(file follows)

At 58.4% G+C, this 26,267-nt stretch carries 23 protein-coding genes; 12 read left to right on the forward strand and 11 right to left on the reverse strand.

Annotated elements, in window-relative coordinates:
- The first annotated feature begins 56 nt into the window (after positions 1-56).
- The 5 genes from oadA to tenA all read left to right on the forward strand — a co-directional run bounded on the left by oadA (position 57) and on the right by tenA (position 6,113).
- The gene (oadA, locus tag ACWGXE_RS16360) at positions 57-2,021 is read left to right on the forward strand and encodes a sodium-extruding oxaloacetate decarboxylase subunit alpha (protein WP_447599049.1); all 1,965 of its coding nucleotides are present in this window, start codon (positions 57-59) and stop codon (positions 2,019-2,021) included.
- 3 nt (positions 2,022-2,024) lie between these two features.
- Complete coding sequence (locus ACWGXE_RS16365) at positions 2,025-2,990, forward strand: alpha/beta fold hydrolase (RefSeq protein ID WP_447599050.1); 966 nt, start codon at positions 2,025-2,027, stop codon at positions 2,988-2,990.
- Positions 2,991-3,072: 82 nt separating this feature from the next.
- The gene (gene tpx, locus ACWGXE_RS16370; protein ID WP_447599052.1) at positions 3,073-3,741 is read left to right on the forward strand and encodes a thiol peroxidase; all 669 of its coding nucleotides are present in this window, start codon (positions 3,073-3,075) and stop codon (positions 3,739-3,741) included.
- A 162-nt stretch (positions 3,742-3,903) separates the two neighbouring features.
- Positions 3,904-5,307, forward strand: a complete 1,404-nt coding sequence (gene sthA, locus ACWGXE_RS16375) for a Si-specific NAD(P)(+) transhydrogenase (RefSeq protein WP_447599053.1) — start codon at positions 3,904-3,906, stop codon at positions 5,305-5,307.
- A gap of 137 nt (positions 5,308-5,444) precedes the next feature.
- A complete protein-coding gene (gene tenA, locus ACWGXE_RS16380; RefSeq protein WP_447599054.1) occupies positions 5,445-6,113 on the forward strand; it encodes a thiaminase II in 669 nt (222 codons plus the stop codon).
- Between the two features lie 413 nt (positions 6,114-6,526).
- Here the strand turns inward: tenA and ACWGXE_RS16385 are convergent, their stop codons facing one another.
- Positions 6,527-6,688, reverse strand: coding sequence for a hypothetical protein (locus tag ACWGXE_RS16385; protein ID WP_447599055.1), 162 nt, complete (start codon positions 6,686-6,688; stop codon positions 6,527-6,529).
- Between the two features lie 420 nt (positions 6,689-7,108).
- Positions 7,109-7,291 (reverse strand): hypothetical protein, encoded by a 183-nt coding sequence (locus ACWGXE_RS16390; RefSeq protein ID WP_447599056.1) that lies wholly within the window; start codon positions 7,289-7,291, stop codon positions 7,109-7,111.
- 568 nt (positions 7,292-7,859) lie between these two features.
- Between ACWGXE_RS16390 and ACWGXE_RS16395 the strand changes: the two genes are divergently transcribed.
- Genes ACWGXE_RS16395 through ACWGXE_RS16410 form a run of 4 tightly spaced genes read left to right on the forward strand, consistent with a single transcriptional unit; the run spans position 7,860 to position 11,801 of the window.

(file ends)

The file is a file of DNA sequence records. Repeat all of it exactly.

At 58.4% G+C, this 26,267-nt stretch carries 23 protein-coding genes; 12 read left to right on the forward strand and 11 right to left on the reverse strand.

Annotated elements, in window-relative coordinates:
- The first annotated feature begins 56 nt into the window (after positions 1-56).
- The 5 genes from oadA to tenA all read left to right on the forward strand — a co-directional run bounded on the left by oadA (position 57) and on the right by tenA (position 6,113).
- The gene (oadA, locus tag ACWGXE_RS16360) at positions 57-2,021 is read left to right on the forward strand and encodes a sodium-extruding oxaloacetate decarboxylase subunit alpha (protein WP_447599049.1); all 1,965 of its coding nucleotides are present in this window, start codon (positions 57-59) and stop codon (positions 2,019-2,021) included.
- 3 nt (positions 2,022-2,024) lie between these two features.
- Complete coding sequence (locus ACWGXE_RS16365) at positions 2,025-2,990, forward strand: alpha/beta fold hydrolase (RefSeq protein ID WP_447599050.1); 966 nt, start codon at positions 2,025-2,027, stop codon at positions 2,988-2,990.
- Positions 2,991-3,072: 82 nt separating this feature from the next.
- The gene (gene tpx, locus ACWGXE_RS16370; protein ID WP_447599052.1) at positions 3,073-3,741 is read left to right on the forward strand and encodes a thiol peroxidase; all 669 of its coding nucleotides are present in this window, start codon (positions 3,073-3,075) and stop codon (positions 3,739-3,741) included.
- A 162-nt stretch (positions 3,742-3,903) separates the two neighbouring features.
- Positions 3,904-5,307, forward strand: a complete 1,404-nt coding sequence (gene sthA, locus ACWGXE_RS16375) for a Si-specific NAD(P)(+) transhydrogenase (RefSeq protein WP_447599053.1) — start codon at positions 3,904-3,906, stop codon at positions 5,305-5,307.
- A gap of 137 nt (positions 5,308-5,444) precedes the next feature.
- A complete protein-coding gene (gene tenA, locus ACWGXE_RS16380; RefSeq protein WP_447599054.1) occupies positions 5,445-6,113 on the forward strand; it encodes a thiaminase II in 669 nt (222 codons plus the stop codon).
- Between the two features lie 413 nt (positions 6,114-6,526).
- Here the strand turns inward: tenA and ACWGXE_RS16385 are convergent, their stop codons facing one another.
- Positions 6,527-6,688, reverse strand: coding sequence for a hypothetical protein (locus tag ACWGXE_RS16385; protein ID WP_447599055.1), 162 nt, complete (start codon positions 6,686-6,688; stop codon positions 6,527-6,529).
- Between the two features lie 420 nt (positions 6,689-7,108).
- Positions 7,109-7,291 (reverse strand): hypothetical protein, encoded by a 183-nt coding sequence (locus ACWGXE_RS16390; RefSeq protein ID WP_447599056.1) that lies wholly within the window; start codon positions 7,289-7,291, stop codon positions 7,109-7,111.
- 568 nt (positions 7,292-7,859) lie between these two features.
- Between ACWGXE_RS16390 and ACWGXE_RS16395 the strand changes: the two genes are divergently transcribed.
- Genes ACWGXE_RS16395 through ACWGXE_RS16410 form a run of 4 tightly spaced genes read left to right on the forward strand, consistent with a single transcriptional unit; the run spans position 7,860 to position 11,801 of the window.